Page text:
President Releases 2015 Budget Proposal

March 5, 2014

pic-federal-budgetPresident Barack Obama on Tuesday, March 4 released his proposed budget for FY 2015 which calls for $56 billion in new stimulus spending above the discretionary budget cap in place for next year, and continues spending through 2021 at $370 billion. It offsets some of that increased spending through cuts in 2022 through 2024. The budget projects $1.8 trillion in increased tax revenue over the next 10 years, and projects that by 2024, the deficit would be 1.6 percent of the economy, an improvement over the 1.7 percent deficit projected for 2023 in his last blueprint. The gross federal debt would rise to $25 trillion in 2024 under the budget, however, up from $17.9 trillion in 2014.

The President laid out a framework for business tax reform that contains the following five elements: 1) eliminate loopholes and subsides, broaden the base and cut the corporate tax rate; 2) strengthen American manufacturing and innovation; 3) strengthen the international tax system; 4) simplify and cut taxes for small businesses; and 5) restore fiscal responsibility and not add a dime to the deficit.

Some highlights for small businesses within the budget proposal include:

  • With a total request of $710 million, the U.S. Small Business Administration’s (SBA) budget seeks to enhance small business access to capital, boost federal contracting opportunities and disaster relief assistance, and promote entrepreneurial development for more than 28 million businesses that are the backbone of the American economy.
  • With respect to credit programs, the FY15 budget requests $45 million of the 504 program, $4 billion for the SBIC Debenture Program and $5 billion for SBA’s growth accelerator initiative as well as a reduction of approximately $64 million in business loan subsidies and no subsidy for the SBA’s 504 Refi program which expired at the end of FY12.
  • The FY15 budget also requests a total of $197.8 million for non-credit programs such as Regional Innovation Centers, SBDCs and the HUBZone program, among several others. Additionally, the President’s budget requests a total of $8.5 million for the SBA’s Office of Advocacy.
  • The budget request includes $497 million for the International Trade and Investment Administration, an eight percent increase over 2014 enacted levels. The administration proposed $15 million to speed up operation for the Interagency Trade Enforcement Center, which probes alleged unfair trade practices, and $20 million to support the SelectUSA program that recruits businesses for domestic investment to create jobs. The Bureau of Industry and Security would receive an increase of about 9 percent from its fiscal 2014 enacted level, to $111 million to sustain export licensing and enforcement.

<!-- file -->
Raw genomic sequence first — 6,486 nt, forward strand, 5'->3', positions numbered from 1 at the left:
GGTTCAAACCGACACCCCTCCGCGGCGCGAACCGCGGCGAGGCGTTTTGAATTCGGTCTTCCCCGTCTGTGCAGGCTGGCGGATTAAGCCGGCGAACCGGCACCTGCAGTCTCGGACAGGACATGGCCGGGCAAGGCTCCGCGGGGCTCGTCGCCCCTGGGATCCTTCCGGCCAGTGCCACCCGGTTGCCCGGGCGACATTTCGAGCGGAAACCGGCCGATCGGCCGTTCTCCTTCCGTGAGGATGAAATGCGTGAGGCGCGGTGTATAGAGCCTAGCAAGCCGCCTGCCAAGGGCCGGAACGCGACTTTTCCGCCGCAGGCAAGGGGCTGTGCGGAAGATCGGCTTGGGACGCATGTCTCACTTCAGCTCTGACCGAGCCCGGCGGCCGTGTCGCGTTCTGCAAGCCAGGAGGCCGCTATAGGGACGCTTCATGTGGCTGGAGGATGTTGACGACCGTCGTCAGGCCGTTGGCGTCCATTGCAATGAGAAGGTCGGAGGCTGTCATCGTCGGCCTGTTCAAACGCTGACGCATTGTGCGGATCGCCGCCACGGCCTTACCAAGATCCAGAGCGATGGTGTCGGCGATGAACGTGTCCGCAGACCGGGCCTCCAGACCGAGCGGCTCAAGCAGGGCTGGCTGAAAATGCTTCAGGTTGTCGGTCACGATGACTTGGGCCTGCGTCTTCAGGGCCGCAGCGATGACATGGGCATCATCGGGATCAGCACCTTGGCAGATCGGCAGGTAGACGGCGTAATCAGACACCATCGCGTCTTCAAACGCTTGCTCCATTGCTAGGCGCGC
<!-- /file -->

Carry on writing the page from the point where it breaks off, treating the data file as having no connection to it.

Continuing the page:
• Various tax provisions that impact small business, including:
    • Permanency for the Research and Experimentation (R&E) tax credit for expenditures paid or incurred after Dec. 31, 2013, and increase the rate of the alternative simplified research credit (ASC) from 14 percent to 17 percent, effective for expenditures paid or incurred after Dec. 31, 2014.
    • Permanently extend the Work Opportunity Tax Credit (WOTC) to apply to wages paid to qualified individuals who begin work for the employer after Dec. 31, 2013.
    • Permanently extend the 2013 section 179 expensing and investment limitations. The deduction limit of $500,000 and the $2 million level for beginning the phase-out would be indexed for inflation for all taxable years beginning after 2013, as would the dollar limitation on the expensing of sport utility vehicles. Qualifying property would permanently include off-the-shelf computer software, but would not include real property.
    • Make permanent the 100-percent exclusion for qualified small business stock.
    • Permanently allow up to $20,000 of new business expenditures to be deducted in the taxable year in which a trade or business begins and to amortize the remaining amount ratably over the 180-month period beginning with the month in which the business begins. This maximum amount of expensed new business expenditures would be reduced (but not below zero) by the amount by which new business expenditures with respect to the business exceed $120,000.
    • Beginning in 2018, make permanent the estate, generation skipping-transfer (GST), and gift tax parameters as they applied during 2009. The top tax rate would be 45 percent and the exclusion amount would be $3.5 million for estate and GST taxes, and $1 million for gift taxes. There would be no indexing for inflation.
    • The plan would also tax “carried interest” — a favorable treatment of income earned through partnerships — at ordinary wage levels, culling 13.8 billion in new revenue through fiscal year 2024.

Please click here to view a more detailed budget summary from the Committee for a Responsible Federal Budget.

 

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National Small Business Association

National Small Business Association